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Local Author On How a Simple Observation Turned Into a Period Novel

The birth of a book

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Paula Martinac draws her readers in with the first line of her fourth novel, "Ada's daddy kept a postcard of three dead colored men in his toolbox."

Martinac is a natural storyteller. Her latest book, The Ada Decades, is a series of interconnected short stories told over 70 years. The main character, Ada Shook, is a career-focused lesbian living in the South.

Martinac's idea for The Ada Decades came to her when she was walking through her NoDa neighborhood in Charlotte. As she passed one house, a woman scurried inside as if in fear. This seemingly meaningless incident kickstarted Martinac's imagination, as she began to wonder what would lead someone to run into their home. That seed of an idea eventually led to a story about a lesbian woman, Ada, growing up in the 1940's and building a career in the Charlotte school system in the 1950's. Woven into Ada's story are the realities of the historical events of the times – social issues such as segregation and school integration.

Paula Martinac - PHOTO BY JOHN COLUMBO.
  • Photo by John Columbo.
  • Paula Martinac

Before moving to Charlotte in 2014, Martinac, a lesbian herself, lived in Pittsburgh and New York City. She has worked in publishing and journalism, as her syndicated column in the Gay Press ran from 1997-2005 and even made its way into Charlotte's QNotes publication. Martinac is an adjunct professor at UNC Charlotte and writing coach with the Charlotte Center for Literary Arts, where she'll be doing a reading on April 26.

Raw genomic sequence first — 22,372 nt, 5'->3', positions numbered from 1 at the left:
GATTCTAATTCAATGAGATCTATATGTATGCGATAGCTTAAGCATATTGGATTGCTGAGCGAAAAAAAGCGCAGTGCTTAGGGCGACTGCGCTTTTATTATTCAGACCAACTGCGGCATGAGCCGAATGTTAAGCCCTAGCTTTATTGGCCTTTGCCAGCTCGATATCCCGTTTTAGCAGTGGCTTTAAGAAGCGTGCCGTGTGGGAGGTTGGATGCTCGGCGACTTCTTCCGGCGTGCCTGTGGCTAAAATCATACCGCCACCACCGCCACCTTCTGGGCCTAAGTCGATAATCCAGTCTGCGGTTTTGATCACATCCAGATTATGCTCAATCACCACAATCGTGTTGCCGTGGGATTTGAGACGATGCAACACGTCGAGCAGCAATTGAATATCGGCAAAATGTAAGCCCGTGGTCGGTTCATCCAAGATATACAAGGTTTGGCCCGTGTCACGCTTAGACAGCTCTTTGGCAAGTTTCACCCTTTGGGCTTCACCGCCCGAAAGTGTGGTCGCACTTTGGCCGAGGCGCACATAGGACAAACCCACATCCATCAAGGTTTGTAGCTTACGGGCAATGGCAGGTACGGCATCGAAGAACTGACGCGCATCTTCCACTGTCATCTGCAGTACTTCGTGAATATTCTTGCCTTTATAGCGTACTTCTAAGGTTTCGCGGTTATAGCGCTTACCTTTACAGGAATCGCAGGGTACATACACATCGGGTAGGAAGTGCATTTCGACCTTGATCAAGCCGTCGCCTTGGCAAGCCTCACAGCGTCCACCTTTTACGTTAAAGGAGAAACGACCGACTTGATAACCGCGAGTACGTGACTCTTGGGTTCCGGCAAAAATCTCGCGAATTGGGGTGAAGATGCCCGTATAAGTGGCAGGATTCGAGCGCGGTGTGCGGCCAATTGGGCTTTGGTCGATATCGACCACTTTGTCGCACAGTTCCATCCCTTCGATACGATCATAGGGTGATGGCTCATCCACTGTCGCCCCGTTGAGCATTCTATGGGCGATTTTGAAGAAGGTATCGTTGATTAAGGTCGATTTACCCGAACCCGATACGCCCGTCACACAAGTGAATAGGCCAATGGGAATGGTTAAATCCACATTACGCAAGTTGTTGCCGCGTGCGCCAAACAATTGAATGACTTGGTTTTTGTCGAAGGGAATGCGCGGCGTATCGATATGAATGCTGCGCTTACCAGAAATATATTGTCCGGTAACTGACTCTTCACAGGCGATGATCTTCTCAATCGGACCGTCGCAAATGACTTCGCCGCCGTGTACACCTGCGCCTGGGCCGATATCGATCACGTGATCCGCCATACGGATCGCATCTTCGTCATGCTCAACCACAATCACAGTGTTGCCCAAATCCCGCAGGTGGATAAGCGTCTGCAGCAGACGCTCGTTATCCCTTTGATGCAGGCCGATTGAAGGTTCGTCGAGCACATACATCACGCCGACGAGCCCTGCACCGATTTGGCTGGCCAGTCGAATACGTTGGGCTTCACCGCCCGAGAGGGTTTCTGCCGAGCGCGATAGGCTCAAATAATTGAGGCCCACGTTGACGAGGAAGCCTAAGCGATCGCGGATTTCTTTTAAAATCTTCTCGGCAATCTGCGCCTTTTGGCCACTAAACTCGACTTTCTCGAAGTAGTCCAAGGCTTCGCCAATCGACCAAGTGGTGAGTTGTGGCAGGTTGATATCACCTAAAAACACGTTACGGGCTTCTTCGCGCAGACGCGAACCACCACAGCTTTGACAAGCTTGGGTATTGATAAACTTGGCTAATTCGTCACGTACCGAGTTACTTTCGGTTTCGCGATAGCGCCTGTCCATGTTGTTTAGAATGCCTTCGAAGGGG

Martinac also happens to be my neighbor, so it was easy for me to catch Paula from the porch one day (she didn't run fearfully into her home) and we were able to chat about her writing and teaching style over tea.

Creative Loafing: How do you know when you get an idea for a book that it will be a good one?

Paula Martinac: I've gotten better at this after all these years — knowing when something will be good. I have a lot of started novels in files and drawers from years ago, things that didn't happen. Last summer I was going to start something with a lot of research and realized I really didn't have very much invested in it.

I have to feel invested in the characters. I have to feel invested in the story, and that it means something to me personally and that I am able to stick with it for nine to 12 months or however long it takes to get the draft out.

What are your biggest challenges when writing a novel?

Getting to the end. Right now I am in the middle of a novel that I have been writing since the summer, and I am like, "Where is the end?"

Also, getting myself to my desk everyday and keeping that flow going. I try to write between 800 and 1000 words a day. Just keep that momentum going even if it's not very good. I tell myself I can fix it in revision.

How do you inspire your students to write about something that is personal and meaningful to them?

We do exercises where they write down what their passions are, what their obsessions are and all the things they are thinking about. It can be anything. Then they choose one of them, and they start free writing. They start thinking more about what their passions are.

I have LGBT students that write about their experiences coming out or finding love. I have a lot of students who are veterans and they write about their experience in the service, write about the war, write about coming home from the war. I have had students that just dig really deep into their own psychological issues or mental health issues.

Much has changed in your lifetime, in regard to being gay and being a woman in America. Are you optimistic for the country's future?

I feel worried that we are going to go backwards, but things happen like that. I think in the LGBT movement, we have to remember that it's not a straight line to equality, it's not a straight line to civil rights. You go a couple steps back sometimes, even though we've made tremendous headway.

I just hope we can hold on.

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